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Are U.S. Coffee Drinkers Addicted to Their Morning Brew?

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For most American coffee drinkers—cue the old Folgers jingle—the best part of waking up really is the coffee in their cup. According to new research conducted by OnePoll on behalf of BUNN, four in five coffee drinkers (81%) say that coffee is what motivates them to get out of bed in the morning.

In fact, the survey of 2,000 U.S. adults found that Americans crave their caffeine fix so much, the average coffee drinker consumes 460 cups per year.

“I don’t think I’d be going out on a limb to say that coffee is very important to a seemingly increasing share of the U.S. consumer market,” Steve Hall, co-founder of Indianapolis-based Tinker Coffee, told The Food Institute.

My Coffee, My Routine

“You have a strong contingent of consumers that are adamant about needing their coffee as soon as they wake up in the morning; an increasing share of consumers that are elevating their home coffee experience through the use of high-end grinders and brewers; and another sizable group that simply enjoys coffee as a treat during their day.”

And it’s true—the variety of different ways that coffee can be enjoyed is a massive part of the appeal. For many consumers, drinking coffee has become a comforting daily ritual, one that can feel deeply personal.

Survey respondents were split on their favorite ways to enjoy coffee, although hot coffee was most popular, with 48% claiming it as their go-to. Some 20% said they favor cold brew, 18% opt for iced coffee, 7% prefer frozen or blended coffee, and 5% are espresso drinkers.

“The act of brewing coffee or filling up a thermos of homemade cold brew or pulling an espresso shot at home is simply part of many people’s morning routines, and that routine helps people retain a bit of consistency in a world where we’re constantly fighting distraction,” said Hall.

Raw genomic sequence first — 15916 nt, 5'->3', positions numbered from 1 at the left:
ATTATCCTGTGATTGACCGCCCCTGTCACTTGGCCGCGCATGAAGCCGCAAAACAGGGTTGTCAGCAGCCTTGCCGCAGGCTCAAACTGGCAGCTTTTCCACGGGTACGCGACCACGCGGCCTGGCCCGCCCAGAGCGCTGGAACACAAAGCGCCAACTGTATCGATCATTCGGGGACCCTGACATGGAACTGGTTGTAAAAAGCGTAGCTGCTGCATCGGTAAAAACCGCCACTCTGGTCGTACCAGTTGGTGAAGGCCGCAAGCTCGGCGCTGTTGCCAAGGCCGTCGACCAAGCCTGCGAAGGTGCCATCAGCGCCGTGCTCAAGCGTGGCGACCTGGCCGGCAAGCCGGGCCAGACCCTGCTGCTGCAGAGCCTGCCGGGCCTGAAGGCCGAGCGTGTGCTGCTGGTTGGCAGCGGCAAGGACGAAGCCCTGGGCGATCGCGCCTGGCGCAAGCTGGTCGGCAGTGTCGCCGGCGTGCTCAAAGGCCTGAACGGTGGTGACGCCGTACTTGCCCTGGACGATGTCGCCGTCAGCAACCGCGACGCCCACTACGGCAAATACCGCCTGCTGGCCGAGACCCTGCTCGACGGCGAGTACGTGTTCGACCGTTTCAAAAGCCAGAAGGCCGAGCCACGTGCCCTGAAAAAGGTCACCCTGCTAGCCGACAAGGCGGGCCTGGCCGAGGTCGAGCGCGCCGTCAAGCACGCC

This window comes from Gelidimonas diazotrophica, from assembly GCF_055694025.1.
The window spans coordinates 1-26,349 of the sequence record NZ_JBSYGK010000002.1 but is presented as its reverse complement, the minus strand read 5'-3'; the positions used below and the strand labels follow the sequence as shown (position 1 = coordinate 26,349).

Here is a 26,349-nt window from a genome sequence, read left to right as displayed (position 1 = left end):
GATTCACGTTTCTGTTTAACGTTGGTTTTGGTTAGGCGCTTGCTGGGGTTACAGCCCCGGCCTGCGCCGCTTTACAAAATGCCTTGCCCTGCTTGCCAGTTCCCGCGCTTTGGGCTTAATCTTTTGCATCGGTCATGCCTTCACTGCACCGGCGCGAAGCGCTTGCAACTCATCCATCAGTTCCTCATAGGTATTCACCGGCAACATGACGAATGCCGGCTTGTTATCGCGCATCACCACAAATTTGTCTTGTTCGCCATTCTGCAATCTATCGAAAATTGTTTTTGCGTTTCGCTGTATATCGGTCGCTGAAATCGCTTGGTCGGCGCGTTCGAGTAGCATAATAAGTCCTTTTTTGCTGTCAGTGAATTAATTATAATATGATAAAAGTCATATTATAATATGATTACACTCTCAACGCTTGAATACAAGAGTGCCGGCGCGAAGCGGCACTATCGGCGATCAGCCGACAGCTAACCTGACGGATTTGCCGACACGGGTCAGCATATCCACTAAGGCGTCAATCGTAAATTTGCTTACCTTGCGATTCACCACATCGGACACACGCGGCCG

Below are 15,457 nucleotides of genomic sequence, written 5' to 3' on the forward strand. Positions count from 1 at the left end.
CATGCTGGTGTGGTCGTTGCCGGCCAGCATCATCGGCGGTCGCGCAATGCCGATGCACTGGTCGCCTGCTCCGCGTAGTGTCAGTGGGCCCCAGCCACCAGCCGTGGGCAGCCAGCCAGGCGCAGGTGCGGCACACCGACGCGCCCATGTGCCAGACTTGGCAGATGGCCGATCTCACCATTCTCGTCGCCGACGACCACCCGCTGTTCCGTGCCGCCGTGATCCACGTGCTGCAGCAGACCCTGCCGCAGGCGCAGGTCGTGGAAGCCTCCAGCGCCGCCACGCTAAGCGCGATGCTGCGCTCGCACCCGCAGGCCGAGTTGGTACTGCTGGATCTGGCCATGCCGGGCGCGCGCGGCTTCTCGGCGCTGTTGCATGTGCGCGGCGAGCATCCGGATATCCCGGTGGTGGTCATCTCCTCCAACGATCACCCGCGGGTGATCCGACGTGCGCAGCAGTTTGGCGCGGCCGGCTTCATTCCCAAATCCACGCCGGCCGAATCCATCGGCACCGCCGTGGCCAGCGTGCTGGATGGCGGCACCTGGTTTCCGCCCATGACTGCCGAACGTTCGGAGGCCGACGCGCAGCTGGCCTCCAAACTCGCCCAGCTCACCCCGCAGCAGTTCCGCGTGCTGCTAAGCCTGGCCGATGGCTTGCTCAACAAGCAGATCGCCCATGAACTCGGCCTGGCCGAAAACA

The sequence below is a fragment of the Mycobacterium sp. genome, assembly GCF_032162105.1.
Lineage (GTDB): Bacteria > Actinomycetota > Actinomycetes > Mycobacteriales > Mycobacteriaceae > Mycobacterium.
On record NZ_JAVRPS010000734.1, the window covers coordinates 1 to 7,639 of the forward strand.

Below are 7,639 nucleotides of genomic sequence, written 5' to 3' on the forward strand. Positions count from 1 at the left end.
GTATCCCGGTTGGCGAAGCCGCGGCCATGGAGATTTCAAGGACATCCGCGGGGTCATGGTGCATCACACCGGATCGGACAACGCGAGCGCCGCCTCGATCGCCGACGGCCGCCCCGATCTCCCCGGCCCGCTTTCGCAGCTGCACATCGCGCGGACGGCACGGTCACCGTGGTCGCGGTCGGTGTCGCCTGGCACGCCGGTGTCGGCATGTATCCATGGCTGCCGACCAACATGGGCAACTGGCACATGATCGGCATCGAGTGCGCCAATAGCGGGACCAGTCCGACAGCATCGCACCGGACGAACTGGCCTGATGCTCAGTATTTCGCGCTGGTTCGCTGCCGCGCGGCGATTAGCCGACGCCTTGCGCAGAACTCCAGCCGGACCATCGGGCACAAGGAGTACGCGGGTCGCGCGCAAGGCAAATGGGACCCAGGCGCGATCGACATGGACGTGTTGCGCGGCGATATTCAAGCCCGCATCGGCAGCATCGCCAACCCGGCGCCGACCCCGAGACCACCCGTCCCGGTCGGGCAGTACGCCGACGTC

Many of those distractions can be attributed to social media, which, coincidentally, 42% of hot coffee drinkers would prefer to give up instead of coffee if faced with the choice. Cold brew drinkers, however, are slightly more attached to their online profiles—only 31% would choose coffee over social media.

Coffee at Home Hits Different

And because coffee is so precious, roughly half (48%) of coffee drinkers have tried to recreate their favorite beverage at home. Among those who have tried, 92% said they were satisfied with the results. The taste of a well-executed DIY project is just so gratifying—and the caffeine helps, too.

Even so, most survey respondents would rather leave it to the pros, as 71% said they think it’s important to have their coffee prepared by a skilled barista. Only 27% of coffee drinkers would refer to the beverages they make at home as “excellent,” and many admitted to facing their share of challenges.

One reason why home baristas may struggle to replicate their favorite drinks is simply because they don’t have the right equipment, especially as preparation techniques become more advanced. “I’m intrigued by the growth of technology in coffee preparation,” said Hall.

“There are so many tools and pieces of equipment available now to help coffee shops produce consistently delicious coffee,” he explained. “And the shops that are able to incorporate technology into their workflow will ultimately be the most successful.”